• Functions (Draw 3 new cards to create a function)

Again, these advanced code cards include the code that would be used to program such a maneuver. These take a little explaining to kids who aren't familiar with the idea of If/Then/Else Conditionals or While Loops, but they're not difficult to master.

Advanced Training plays in the same way as Basic Training, but here each time you roll the die, you can choose to have one of your draws be from the Advanced code card pile. You still need to ZAP another Bot, and you still need to be the first to End.

In the Image Recognition levels (Level 2.1 and Level 2.2), you will each start out with two halves of one image placed anywhere on the board by your opponent. As you use the cards to maneuver your Bot around the board, you have to stop and pick up the two halves of your image before making your way to End. You're not learning new concepts here, but applying them in a longer game with more steps you have to take before reaching your goal.

The Autonomous levels (Level 3.1 and Level 3.2) are interesting in that each player must draw cards and add them to a growing face down pile in the order in which they'd like to use them, rather than moving their Bot each turn. When you think you have planned all the steps to get your Bot to the end, you announce that, and flip your Code pile over to let it run. If it works, and your Bot gets to the end, you win--but if it doesn't work, you must debug your code and try again.

I found the Autonomous levels the best at letting the kids work on long-term planning skills (and short-term memory, as they had to remember where their Bot was from turn to turn).

The Good:
We liked the clean styling of CoderMindz and the cute wooden Bots named Bo, Mo, Po, and Jo! My daughter liked the different images that each Bot could pick up in the later levels.

The rulebook is well laid out with lots of illustrations and a helpful FAQ in the back. I appreciate that the game is tiered into 6 different levels to allow kids to ease into the game and master one set of ideas before moving on to the next.

The Bad:
My daughter and her friends felt like the game was too plainly educational and didn't quite hit the right balance for them between teaching skills and telling an engaging story or having interesting mechanics. They did say they would rather play CoderMindz than work on coding worksheets, so it is definitely a fun educational tool; it's just not a game that my daughter would choose to play for fun outside of our gameschooling hours.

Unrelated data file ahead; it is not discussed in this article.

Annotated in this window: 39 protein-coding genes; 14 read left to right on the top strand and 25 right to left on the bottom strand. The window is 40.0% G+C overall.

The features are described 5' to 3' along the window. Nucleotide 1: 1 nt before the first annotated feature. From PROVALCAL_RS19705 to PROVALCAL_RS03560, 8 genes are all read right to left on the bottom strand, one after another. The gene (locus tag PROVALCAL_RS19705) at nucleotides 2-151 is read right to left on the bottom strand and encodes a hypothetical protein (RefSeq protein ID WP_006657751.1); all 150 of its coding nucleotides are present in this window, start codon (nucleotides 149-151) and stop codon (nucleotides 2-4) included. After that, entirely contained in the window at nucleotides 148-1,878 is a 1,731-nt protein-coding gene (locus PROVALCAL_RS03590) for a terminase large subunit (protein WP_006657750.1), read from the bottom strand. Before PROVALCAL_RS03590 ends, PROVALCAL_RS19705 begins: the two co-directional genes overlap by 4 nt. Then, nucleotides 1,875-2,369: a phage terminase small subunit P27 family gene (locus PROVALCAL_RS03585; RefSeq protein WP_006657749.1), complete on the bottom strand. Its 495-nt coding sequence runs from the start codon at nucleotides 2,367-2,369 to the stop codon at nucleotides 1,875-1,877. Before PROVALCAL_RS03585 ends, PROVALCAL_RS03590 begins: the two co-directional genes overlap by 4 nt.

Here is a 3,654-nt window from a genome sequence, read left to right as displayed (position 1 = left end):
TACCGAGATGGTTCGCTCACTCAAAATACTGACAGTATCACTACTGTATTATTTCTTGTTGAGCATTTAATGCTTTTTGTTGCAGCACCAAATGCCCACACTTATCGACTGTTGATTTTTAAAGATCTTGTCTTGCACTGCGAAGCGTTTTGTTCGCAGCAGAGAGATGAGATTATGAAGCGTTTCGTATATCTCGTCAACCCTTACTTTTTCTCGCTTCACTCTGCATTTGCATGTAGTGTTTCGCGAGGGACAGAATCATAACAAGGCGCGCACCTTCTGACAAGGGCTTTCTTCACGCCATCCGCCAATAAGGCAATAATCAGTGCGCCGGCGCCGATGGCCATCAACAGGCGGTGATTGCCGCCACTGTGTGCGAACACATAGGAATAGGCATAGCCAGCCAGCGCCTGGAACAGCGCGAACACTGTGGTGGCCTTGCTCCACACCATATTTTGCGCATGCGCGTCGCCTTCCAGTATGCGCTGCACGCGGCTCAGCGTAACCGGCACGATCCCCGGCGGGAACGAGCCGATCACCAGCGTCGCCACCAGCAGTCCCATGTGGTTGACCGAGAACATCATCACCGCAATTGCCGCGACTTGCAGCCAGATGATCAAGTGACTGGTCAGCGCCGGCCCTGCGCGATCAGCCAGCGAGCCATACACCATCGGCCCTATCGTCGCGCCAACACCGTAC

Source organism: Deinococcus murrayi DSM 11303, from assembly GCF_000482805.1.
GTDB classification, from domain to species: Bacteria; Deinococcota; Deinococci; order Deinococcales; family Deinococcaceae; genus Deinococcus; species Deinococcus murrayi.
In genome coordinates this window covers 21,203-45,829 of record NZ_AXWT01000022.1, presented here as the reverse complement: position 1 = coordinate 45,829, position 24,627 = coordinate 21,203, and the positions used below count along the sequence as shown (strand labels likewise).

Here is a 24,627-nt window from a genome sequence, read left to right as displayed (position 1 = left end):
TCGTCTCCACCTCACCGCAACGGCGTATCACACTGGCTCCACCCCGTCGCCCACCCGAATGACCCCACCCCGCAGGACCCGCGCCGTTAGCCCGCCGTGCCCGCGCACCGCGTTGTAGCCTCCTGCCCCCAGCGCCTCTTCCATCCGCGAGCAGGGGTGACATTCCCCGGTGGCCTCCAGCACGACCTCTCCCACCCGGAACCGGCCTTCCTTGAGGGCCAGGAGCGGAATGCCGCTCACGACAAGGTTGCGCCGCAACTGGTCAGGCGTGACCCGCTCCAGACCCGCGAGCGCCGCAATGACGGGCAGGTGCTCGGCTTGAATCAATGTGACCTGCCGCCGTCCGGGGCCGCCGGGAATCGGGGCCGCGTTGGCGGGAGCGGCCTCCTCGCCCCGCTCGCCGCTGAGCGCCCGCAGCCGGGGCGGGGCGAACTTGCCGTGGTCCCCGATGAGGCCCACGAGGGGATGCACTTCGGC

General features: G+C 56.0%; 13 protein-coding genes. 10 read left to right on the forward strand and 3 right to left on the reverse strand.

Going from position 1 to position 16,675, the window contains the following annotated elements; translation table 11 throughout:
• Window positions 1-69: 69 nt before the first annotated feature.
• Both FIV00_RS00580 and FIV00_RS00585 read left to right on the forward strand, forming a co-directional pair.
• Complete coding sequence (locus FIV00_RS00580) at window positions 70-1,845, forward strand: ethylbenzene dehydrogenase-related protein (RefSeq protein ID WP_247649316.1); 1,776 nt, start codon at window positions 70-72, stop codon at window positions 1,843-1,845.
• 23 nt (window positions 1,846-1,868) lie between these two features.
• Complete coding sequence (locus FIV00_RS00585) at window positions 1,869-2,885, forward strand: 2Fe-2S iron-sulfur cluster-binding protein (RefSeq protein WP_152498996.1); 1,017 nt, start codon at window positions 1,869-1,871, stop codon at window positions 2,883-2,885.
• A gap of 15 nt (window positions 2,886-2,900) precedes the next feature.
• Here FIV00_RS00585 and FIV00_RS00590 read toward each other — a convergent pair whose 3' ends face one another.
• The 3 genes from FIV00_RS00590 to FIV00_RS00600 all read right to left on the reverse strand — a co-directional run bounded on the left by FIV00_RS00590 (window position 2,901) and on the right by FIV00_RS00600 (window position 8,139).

Players Who Like:
Families who want to introduce some coding concepts through a game are clearly the target audience for CoderMindz--if your family also enjoys Robot Turtles or Potato Pirates, you'll probably enjoy CoderMindz.

Final Thoughts:
Clean, clear, and well-laid-out, CoderMindz is good at what it sets out to do--teaching basic coding concepts to young kids through a fun activity.

Check out CoderMindz on:


Alexa Chaplin- Reviewer

My name is Alexa: I'm a life-long game player and homeschooling mom to two awesome kids. I've loved board games since my early days playing Scrabble and Gin Rummy with my grandmother, and life only got more interesting when I married a Battletech enthusiast and fellow game lover. We've played games with our kids since they were small, and I helped start a thriving homeschool co-op where we have weekly sessions of board games with kids.  In a family with kids raised on Catan and Pandemic, life is sure to be fun! You may run into me on Twitter, BoardGameGeek, and other social media as MamaGames. Be sure to say hi!

See Alexa's reviews HERE.
CoderMindz Review CoderMindz Review Reviewed by MamaGames - Alexa C. on May 07, 2019 Rating: 5